Pasadena Adjacent

Life Lived on the Edge of Pasadena

Watercolor #37 in 35 Years: Beckman Auditorium Caltech



The folks at Catlech may refer to this building as a “wedding Cake” but Edward Durrel Stone, it’s architect, saw it as part of the 1960’s ‘New Formalism.’ A contemporary interpretation of a circular Roman temple using modern materials. Sadly, because of the drought, all four disk fountains that encircle the auditorium, are out of operation. I imagine that at night, properly lit, they added greatly to the architecture’s overall drama. The building celebrated it’s 50th anniversary last year.

[WARNING SHOP TALK]  It’s really really hard to draw – and that’s all I’m going to say. This time instead of me telling you what works and what doesn’t, I’ll let you do that.


Watercolor #36 in 35 Years: Pueblo de Los Angeles



Last Saturday we plein air painters met up at Union Station. Well, the others met up at the station. I was too busy loosing money to METRO in an effort to purchase and fortify a TAP card. 10 Bucks! I also managed to write down the incorrect deadline on the South Pasadena Utility Box competition. Which is a shame because I had an idea waiting in the wings that I felt excited about. It’s just been that kind of year. Crappy. Did I mention I had a tire blow up while driving mom to the insurance office in Hacienda Heights? Happened on the overpass between the 210 and the 605 south. Mom refuses to get on a freeway in my truck, so we took her Honda. Seems mom’s insurance company decided to drop her after 50 years of loyalty, so we were on our way to meet up with her new insurer; an outfit called “Two Guys From Italy” (not really – Lloyds of London; at double and a half). If someone tells you there’s no such thing as accidents, they’re bullshitting you.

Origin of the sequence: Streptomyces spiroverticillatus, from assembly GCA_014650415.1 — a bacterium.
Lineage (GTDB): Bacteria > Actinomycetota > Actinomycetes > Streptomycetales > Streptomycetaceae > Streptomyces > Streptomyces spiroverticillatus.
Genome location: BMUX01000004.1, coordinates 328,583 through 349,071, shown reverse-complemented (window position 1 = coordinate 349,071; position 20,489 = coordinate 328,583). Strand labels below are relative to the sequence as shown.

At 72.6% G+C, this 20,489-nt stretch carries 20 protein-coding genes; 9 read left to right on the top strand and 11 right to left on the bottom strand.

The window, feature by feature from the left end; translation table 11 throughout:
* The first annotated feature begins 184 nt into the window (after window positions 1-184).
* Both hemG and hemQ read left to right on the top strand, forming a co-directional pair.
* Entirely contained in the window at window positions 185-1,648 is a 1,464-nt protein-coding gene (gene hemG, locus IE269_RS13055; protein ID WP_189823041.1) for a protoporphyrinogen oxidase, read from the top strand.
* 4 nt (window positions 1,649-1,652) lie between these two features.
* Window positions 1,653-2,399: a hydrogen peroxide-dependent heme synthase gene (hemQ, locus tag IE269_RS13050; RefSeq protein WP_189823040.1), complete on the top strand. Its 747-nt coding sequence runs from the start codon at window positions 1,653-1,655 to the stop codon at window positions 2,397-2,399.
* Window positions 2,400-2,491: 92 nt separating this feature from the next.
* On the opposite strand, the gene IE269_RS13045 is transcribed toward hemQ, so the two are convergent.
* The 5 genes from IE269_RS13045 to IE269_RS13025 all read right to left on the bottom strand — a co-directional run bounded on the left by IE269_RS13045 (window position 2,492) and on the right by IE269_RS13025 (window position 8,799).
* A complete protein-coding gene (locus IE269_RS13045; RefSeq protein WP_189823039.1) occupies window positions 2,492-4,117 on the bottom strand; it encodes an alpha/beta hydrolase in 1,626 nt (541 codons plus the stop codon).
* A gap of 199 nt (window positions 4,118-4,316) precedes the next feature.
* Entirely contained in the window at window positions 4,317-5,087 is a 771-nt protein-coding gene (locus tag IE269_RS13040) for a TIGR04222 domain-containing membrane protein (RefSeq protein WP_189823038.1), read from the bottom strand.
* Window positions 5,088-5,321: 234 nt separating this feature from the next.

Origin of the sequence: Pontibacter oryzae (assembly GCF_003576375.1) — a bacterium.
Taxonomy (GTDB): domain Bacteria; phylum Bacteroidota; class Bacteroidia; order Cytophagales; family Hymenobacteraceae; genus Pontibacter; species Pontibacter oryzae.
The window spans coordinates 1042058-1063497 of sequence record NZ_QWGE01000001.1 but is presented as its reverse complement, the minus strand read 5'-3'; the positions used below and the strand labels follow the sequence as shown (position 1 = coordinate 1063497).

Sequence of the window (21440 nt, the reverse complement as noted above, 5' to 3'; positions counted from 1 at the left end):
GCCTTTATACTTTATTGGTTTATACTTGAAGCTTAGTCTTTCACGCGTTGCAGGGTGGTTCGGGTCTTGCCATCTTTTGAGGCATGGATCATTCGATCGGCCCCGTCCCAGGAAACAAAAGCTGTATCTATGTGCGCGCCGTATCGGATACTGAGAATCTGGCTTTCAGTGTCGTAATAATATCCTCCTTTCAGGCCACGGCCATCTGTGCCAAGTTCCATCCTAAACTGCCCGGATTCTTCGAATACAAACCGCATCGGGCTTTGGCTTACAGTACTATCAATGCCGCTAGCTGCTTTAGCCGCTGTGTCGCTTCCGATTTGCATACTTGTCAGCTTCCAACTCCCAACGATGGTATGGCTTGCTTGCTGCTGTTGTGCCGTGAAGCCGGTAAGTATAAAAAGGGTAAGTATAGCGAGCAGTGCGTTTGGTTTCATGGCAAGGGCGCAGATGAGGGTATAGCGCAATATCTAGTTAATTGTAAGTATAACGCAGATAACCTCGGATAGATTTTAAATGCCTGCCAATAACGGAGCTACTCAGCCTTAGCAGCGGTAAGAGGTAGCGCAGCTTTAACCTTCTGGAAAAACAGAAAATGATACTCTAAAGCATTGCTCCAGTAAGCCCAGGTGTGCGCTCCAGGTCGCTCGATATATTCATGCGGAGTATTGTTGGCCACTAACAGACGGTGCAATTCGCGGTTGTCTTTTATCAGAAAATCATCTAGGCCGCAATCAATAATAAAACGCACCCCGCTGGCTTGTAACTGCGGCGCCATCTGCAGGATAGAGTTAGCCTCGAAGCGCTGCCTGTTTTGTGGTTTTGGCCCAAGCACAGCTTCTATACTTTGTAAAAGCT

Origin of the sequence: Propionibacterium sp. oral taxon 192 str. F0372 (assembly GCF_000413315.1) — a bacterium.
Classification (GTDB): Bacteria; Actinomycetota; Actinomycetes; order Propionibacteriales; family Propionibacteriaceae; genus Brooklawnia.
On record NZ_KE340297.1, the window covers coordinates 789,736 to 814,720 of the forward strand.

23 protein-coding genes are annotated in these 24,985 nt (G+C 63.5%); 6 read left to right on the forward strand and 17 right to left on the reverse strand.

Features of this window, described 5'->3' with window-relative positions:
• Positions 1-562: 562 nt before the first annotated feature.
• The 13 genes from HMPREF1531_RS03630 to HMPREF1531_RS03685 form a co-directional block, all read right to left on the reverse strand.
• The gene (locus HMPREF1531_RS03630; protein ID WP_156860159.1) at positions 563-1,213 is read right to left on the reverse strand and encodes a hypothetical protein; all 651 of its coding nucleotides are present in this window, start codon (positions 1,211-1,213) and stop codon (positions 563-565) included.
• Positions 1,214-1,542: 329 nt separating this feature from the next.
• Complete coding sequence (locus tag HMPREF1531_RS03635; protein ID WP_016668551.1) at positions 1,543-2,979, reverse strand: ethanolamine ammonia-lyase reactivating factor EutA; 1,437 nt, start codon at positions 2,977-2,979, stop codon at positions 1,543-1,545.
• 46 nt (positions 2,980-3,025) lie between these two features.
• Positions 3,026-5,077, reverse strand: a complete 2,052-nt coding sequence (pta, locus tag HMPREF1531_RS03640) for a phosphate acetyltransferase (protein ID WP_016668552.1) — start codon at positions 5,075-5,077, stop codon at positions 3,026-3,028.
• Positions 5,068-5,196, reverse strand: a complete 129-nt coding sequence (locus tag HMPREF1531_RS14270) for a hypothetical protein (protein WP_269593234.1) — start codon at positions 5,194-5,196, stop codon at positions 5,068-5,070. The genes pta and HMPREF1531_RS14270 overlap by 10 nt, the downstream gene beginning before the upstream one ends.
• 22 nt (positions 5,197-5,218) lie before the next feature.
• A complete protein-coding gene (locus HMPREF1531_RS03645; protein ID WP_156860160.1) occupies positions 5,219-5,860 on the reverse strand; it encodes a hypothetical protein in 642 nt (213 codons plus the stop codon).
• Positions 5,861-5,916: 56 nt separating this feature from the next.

[WARNING SHOP TALK] Despite the beauty of Union Station, finding a location to sit and paint it’s architecture is difficult. The front of the station was in shadow, so I decided to cross the street and look for opportunity there. The best shade spots were taken up by the homeless – and who can blame them. I eventually found this little plaza area on the east side of Olvera street. The building to the right is an original adobe with an old grape vine. I like this painting very much. Especially it’s austerity and muted palatte. It’s well composed. If I were to fault it, I’d be critical of the sky and maybe the palm fronds. I love the palm trunk though. And the tile mural. It’s just very simple.

BTW – on leaving, I looked through a window out into the station court yard and saw my fellows. Good thing too. Barbara helped me buy a return pass home.

Watercolor #35 in 33 Years: The Rose Home




I believe this little house is recorded as being the oldest wood structure in the San Gabriel Valley. It was built in 1861 by Leonard J. Rose. A senator, rancher and father to California Impressionist Guy Rose. It’s where you get all those ‘other’ rose names – Roses Rd, Rosemead, Rose Hills. Very close to where I grew up – behind Clairbourn school. I went to a party here once – that blue rectangle in the mid area is a swimming pool. I wish I had a pool.

[WARNING SHOP TALK] The best viewpoint would have had me sitting in full sun or coming back in the late afternoon to catch the right light. There’s not much I dislike or particularly like about this painting. Most of it was done on site. I  wasn’t inspired. Too close to the ‘house of pain’ – my childhood home. The historical nature of the house got lost a bit and I wish I had extended the foliage of the oak beyond the picture plane. It looks too much like buzz cut. The background and the hedge on the right works. A kind of tropical feel.

More on the history of the area here

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